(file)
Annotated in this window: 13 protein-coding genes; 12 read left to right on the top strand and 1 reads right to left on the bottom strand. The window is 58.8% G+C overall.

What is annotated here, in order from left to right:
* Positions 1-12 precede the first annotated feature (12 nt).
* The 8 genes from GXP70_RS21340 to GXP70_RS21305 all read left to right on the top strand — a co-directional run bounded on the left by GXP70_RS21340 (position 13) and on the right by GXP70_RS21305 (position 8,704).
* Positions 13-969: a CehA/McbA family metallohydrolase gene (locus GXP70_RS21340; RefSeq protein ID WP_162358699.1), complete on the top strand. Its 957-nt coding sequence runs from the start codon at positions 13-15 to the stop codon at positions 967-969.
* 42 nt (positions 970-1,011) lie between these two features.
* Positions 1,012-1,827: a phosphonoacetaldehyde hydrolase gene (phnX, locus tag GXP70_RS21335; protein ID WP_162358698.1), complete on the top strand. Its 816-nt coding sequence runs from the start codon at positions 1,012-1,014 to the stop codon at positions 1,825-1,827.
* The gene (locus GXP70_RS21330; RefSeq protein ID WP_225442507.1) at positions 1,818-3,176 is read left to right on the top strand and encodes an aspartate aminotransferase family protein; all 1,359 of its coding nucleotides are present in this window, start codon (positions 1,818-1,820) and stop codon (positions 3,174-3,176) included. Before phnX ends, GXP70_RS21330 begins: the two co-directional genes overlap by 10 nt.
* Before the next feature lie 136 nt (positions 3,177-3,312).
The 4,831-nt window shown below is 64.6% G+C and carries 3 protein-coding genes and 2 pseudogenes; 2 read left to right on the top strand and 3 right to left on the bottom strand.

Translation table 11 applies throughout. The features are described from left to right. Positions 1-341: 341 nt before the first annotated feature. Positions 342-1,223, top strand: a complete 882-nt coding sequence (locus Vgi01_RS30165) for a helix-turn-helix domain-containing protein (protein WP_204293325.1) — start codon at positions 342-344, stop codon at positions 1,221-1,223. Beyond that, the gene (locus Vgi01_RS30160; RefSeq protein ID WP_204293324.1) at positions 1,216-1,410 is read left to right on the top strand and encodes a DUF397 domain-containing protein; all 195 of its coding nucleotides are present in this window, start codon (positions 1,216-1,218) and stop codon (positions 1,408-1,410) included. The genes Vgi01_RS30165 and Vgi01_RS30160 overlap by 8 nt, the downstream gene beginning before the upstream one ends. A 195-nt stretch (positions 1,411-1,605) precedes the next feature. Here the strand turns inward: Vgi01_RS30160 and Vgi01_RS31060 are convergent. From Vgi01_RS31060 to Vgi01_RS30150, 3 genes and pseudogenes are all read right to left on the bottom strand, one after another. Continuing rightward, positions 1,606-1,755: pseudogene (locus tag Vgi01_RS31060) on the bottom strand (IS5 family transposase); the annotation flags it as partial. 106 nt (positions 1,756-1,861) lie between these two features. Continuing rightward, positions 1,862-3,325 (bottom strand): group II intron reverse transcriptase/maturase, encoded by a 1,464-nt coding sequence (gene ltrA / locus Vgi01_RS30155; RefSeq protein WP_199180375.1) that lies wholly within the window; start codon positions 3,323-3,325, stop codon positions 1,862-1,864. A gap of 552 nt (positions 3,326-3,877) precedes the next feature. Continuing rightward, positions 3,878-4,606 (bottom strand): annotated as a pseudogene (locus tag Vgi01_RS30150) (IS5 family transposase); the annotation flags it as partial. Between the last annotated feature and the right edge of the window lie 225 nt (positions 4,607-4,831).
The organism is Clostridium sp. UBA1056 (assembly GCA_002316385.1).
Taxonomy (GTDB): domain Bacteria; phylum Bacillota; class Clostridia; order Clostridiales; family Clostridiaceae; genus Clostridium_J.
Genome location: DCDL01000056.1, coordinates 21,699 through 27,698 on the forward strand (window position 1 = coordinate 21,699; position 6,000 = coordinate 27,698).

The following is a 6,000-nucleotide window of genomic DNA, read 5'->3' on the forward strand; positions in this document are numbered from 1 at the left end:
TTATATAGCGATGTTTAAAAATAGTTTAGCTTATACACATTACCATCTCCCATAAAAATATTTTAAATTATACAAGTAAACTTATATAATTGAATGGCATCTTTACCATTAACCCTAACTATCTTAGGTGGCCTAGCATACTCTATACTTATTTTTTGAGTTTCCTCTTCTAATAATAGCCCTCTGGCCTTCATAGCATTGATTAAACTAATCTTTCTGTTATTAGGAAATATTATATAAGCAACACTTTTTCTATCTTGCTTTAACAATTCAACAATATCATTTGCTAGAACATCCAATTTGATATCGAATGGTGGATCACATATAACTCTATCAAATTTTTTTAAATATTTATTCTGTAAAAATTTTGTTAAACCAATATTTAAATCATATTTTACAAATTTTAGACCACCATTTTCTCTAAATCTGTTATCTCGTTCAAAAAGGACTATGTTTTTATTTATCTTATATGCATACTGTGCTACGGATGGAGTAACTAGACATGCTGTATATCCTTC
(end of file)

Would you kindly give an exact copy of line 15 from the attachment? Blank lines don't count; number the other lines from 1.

The following is a 6,000-nucleotide window of genomic DNA, read 5'->3' on the forward strand; positions in this document are numbered from 1 at the left end: